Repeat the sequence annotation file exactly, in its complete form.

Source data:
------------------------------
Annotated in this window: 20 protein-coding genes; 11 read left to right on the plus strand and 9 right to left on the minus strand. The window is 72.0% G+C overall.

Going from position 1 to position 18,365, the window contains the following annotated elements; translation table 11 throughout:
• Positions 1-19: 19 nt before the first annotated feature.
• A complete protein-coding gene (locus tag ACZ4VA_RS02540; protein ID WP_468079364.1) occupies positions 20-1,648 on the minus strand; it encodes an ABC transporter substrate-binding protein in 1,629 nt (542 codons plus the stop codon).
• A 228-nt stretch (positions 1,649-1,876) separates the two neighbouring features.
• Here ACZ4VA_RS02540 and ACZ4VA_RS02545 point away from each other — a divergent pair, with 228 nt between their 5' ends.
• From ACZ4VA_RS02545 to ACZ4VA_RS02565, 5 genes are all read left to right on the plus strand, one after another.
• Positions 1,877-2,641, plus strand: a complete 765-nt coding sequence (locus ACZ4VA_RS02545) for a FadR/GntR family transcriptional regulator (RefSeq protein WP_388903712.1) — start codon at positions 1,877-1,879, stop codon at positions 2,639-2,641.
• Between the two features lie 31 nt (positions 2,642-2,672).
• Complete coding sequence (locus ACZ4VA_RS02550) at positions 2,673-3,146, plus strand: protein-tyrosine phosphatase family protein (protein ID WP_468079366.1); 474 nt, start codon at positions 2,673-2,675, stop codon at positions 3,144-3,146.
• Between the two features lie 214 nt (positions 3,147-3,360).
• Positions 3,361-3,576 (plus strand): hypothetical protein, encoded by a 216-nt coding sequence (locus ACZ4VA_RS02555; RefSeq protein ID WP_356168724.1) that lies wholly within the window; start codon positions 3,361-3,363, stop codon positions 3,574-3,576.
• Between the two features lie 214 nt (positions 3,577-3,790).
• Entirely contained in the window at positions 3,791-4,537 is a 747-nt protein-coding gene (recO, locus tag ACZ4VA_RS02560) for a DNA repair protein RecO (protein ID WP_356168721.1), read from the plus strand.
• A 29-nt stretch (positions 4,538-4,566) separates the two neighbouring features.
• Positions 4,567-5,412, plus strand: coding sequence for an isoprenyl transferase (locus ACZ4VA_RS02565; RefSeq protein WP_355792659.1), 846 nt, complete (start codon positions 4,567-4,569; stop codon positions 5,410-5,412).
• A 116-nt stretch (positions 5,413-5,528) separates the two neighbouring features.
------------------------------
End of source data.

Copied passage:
Annotated in this window: 20 protein-coding genes; 11 read left to right on the plus strand and 9 right to left on the minus strand. The window is 72.0% G+C overall.

Going from position 1 to position 18,365, the window contains the following annotated elements; translation table 11 throughout:
• Positions 1-19: 19 nt before the first annotated feature.
• A complete protein-coding gene (locus tag ACZ4VA_RS02540; protein ID WP_468079364.1) occupies positions 20-1,648 on the minus strand; it encodes an ABC transporter substrate-binding protein in 1,629 nt (542 codons plus the stop codon).
• A 228-nt stretch (positions 1,649-1,876) separates the two neighbouring features.
• Here ACZ4VA_RS02540 and ACZ4VA_RS02545 point away from each other — a divergent pair, with 228 nt between their 5' ends.
• From ACZ4VA_RS02545 to ACZ4VA_RS02565, 5 genes are all read left to right on the plus strand, one after another.
• Positions 1,877-2,641, plus strand: a complete 765-nt coding sequence (locus ACZ4VA_RS02545) for a FadR/GntR family transcriptional regulator (RefSeq protein WP_388903712.1) — start codon at positions 1,877-1,879, stop codon at positions 2,639-2,641.
• Between the two features lie 31 nt (positions 2,642-2,672).
• Complete coding sequence (locus ACZ4VA_RS02550) at positions 2,673-3,146, plus strand: protein-tyrosine phosphatase family protein (protein ID WP_468079366.1); 474 nt, start codon at positions 2,673-2,675, stop codon at positions 3,144-3,146.
• Between the two features lie 214 nt (positions 3,147-3,360).
• Positions 3,361-3,576 (plus strand): hypothetical protein, encoded by a 216-nt coding sequence (locus ACZ4VA_RS02555; RefSeq protein ID WP_356168724.1) that lies wholly within the window; start codon positions 3,361-3,363, stop codon positions 3,574-3,576.
• Between the two features lie 214 nt (positions 3,577-3,790).
• Entirely contained in the window at positions 3,791-4,537 is a 747-nt protein-coding gene (recO, locus tag ACZ4VA_RS02560) for a DNA repair protein RecO (protein ID WP_356168721.1), read from the plus strand.
• A 29-nt stretch (positions 4,538-4,566) separates the two neighbouring features.
• Positions 4,567-5,412, plus strand: coding sequence for an isoprenyl transferase (locus ACZ4VA_RS02565; RefSeq protein WP_355792659.1), 846 nt, complete (start codon positions 4,567-4,569; stop codon positions 5,410-5,412).
• A 116-nt stretch (positions 5,413-5,528) separates the two neighbouring features.